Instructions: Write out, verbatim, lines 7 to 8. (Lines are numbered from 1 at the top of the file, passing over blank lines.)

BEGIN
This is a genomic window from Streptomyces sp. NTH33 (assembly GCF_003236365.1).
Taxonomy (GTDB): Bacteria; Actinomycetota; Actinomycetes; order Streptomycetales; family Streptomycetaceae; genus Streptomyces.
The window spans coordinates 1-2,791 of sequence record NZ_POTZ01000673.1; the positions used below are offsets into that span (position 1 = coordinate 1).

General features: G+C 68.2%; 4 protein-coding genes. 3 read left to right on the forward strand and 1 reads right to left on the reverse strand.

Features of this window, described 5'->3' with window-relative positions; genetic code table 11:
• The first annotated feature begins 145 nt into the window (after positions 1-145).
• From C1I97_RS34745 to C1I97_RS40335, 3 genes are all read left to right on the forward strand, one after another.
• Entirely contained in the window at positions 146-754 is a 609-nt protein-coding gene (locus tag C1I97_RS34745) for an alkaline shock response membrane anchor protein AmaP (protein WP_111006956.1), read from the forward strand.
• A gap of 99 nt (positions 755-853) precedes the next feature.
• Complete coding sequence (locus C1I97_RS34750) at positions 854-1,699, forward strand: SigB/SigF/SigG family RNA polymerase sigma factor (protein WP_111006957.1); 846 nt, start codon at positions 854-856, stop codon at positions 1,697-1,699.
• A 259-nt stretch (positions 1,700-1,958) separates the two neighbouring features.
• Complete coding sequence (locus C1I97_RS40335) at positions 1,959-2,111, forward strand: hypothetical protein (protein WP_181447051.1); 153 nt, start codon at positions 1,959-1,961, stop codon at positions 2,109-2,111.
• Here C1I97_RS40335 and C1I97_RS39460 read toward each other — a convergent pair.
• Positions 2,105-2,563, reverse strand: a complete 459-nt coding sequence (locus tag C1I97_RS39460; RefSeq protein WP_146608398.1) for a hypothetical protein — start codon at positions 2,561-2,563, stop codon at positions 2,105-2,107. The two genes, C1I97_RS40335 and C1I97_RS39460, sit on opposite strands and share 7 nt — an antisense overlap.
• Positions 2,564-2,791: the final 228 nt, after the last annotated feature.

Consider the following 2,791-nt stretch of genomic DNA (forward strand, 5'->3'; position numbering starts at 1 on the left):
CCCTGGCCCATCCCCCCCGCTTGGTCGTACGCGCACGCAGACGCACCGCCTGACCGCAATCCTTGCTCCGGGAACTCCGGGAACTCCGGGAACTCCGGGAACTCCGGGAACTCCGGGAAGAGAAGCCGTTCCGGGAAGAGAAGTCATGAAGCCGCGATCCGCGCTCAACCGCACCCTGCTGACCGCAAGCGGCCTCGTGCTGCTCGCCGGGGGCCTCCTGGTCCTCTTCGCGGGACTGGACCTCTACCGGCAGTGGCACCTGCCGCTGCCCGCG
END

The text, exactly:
• From C1I97_RS34745 to C1I97_RS40335, 3 genes are all read left to right on the forward strand, one after another.
• Entirely contained in the window at positions 146-754 is a 609-nt protein-coding gene (locus tag C1I97_RS34745) for an alkaline shock response membrane anchor protein AmaP (protein WP_111006956.1), read from the forward strand.